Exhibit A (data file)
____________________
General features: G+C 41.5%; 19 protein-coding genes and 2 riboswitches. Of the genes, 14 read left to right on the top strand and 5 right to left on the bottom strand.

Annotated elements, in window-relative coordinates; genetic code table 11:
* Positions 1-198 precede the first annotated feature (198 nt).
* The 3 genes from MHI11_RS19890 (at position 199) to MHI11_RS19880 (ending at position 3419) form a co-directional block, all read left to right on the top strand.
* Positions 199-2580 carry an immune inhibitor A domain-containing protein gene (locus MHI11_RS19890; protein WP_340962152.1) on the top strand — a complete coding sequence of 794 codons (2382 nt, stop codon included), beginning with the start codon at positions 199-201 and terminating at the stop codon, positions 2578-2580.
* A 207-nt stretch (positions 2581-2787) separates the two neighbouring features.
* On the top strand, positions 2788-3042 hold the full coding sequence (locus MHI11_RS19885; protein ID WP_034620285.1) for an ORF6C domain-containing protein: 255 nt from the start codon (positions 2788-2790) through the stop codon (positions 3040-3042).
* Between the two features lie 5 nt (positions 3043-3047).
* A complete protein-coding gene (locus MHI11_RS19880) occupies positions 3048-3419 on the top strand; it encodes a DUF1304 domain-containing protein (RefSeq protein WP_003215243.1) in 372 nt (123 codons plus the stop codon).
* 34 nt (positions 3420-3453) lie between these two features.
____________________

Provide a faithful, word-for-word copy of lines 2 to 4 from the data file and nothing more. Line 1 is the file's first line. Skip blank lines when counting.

Annotated elements, in window-relative coordinates; genetic code table 11:
* Positions 1-198 precede the first annotated feature (198 nt).
* The 3 genes from MHI11_RS19890 (at position 199) to MHI11_RS19880 (ending at position 3419) form a co-directional block, all read left to right on the top strand.